The Illusion of Cause & Effect

An awning, mounted above the store’s entrance door, shields the bald-man from inclement weather. He was hired to clean the shop’s windows. Overhead shade places half his soap bucket in shadow and the other half in sunlight. He dips an elongated scrub brush into the container, sloshes it around, amassing bubbles that erupt over the edge. The bubbles displayed in the sunshine contour rainbows and burst like July 4th skies.
Laundry vents filter lilac scented vapors out of an apartment complex and onto the sidewalk, adding flavor to foot traffic. A woman passes the bald man, active with a conversation had telephonically. She tastes lilacs. Lilacs taste like how bartering feels. Her speech pauses as she smacks her lips and tongue, attempting to dispel the aroma, from her mouth.

Doctors recommend sleepwalkers acquire video evidence of their escapades. It might reveal triggers and dangers, relevant to their condition.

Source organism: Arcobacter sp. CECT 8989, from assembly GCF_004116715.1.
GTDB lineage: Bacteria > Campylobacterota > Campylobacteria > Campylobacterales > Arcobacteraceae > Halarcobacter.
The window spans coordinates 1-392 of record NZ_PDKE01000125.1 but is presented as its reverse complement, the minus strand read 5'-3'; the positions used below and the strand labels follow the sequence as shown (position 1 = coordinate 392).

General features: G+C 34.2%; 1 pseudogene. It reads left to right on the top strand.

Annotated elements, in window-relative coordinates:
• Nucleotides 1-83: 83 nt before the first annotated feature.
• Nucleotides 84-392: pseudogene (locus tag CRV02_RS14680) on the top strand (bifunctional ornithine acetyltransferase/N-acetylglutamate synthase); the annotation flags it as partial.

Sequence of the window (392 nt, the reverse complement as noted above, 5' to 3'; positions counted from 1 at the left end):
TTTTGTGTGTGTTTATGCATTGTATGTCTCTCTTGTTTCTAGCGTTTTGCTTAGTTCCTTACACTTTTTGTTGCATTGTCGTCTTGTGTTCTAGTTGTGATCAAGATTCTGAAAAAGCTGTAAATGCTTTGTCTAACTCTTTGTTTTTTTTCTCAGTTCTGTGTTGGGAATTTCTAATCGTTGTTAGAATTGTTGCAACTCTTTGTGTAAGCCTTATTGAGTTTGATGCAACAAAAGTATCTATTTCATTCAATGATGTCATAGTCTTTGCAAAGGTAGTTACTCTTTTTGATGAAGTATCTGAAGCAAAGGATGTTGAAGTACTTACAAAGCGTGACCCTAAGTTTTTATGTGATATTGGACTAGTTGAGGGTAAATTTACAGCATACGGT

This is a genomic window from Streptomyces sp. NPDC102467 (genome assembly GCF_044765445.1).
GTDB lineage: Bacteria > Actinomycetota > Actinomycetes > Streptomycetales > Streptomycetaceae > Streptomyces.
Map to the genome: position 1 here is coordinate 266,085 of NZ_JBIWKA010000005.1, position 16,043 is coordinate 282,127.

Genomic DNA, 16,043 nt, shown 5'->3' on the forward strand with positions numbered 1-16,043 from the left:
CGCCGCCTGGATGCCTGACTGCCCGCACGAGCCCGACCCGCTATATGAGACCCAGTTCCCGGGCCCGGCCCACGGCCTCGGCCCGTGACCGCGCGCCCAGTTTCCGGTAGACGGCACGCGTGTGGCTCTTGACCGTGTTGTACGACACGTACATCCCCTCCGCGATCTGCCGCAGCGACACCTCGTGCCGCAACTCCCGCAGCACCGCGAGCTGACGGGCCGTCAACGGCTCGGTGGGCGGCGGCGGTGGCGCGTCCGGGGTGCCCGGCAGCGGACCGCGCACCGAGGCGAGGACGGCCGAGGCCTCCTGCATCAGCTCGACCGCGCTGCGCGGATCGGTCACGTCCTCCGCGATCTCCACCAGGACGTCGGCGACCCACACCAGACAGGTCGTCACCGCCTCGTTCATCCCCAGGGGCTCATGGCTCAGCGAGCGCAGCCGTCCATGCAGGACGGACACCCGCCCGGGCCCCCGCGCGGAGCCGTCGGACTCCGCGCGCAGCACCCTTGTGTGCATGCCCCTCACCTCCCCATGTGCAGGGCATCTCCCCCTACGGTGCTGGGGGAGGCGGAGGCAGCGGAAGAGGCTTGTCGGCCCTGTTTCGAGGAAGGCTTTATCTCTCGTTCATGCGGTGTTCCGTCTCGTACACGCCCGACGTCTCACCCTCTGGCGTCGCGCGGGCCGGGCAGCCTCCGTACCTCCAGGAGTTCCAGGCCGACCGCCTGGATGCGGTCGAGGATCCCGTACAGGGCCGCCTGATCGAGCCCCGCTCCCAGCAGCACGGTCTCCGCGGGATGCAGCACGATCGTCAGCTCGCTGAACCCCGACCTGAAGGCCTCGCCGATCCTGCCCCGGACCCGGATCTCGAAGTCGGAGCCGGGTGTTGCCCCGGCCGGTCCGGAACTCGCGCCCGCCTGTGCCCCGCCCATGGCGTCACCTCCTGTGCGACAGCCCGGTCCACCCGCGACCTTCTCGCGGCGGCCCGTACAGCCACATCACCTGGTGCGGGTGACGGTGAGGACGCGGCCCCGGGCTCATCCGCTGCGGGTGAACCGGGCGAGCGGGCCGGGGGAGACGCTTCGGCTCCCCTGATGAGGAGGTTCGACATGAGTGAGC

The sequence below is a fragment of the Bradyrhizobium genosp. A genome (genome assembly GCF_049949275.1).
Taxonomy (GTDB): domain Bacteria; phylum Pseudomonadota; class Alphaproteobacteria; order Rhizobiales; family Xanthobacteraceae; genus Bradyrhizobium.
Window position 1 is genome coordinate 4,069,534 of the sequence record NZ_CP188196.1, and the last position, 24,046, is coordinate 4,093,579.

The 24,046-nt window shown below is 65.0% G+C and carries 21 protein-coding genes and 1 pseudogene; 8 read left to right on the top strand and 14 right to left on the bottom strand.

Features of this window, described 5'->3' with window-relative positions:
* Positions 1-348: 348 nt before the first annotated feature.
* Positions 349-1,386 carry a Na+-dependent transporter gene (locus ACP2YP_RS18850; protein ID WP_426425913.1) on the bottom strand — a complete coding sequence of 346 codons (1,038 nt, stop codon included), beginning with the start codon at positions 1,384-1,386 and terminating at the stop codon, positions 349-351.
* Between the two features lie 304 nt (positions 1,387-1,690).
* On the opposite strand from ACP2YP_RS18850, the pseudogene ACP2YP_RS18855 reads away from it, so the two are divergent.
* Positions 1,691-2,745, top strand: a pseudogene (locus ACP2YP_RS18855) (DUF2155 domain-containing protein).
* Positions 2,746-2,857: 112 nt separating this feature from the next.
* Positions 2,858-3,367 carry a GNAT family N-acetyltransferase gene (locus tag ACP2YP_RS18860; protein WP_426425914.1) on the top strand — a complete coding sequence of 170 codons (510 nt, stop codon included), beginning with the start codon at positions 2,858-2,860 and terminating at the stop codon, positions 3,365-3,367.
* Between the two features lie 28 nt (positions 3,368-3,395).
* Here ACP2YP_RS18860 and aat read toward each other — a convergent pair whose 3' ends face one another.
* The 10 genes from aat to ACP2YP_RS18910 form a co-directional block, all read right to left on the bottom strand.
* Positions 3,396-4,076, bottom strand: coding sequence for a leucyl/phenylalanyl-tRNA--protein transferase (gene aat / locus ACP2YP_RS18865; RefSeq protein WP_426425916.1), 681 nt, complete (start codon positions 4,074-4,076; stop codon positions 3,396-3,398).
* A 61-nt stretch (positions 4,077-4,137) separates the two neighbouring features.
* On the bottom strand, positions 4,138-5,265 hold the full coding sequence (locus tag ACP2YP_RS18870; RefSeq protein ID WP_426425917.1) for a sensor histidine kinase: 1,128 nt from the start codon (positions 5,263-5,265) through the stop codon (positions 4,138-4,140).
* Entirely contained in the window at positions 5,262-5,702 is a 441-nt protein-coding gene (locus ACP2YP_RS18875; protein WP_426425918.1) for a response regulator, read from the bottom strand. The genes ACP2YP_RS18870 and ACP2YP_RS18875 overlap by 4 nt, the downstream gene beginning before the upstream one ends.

Some insomniacs record themselves awake, as dreamers confess no memories of their sleep cycle, so do the sleepless opposites, of their waking life.

Video footage documenting an insomniac, revealed a woman who would clean her windows, when she couldn’t sleep. Birds confused her glass for sky and often struck it. A family of robins snapped their necks upon collision with the clean glass, dying on her windowsill. She’d read in a liberal magazine that Picasso was cruel and decided to leave the robins there.

Cause and effect manipulation articulates the illusion, staging the moral experience.

Occam’s Razor dulls after slicing notches in stone.

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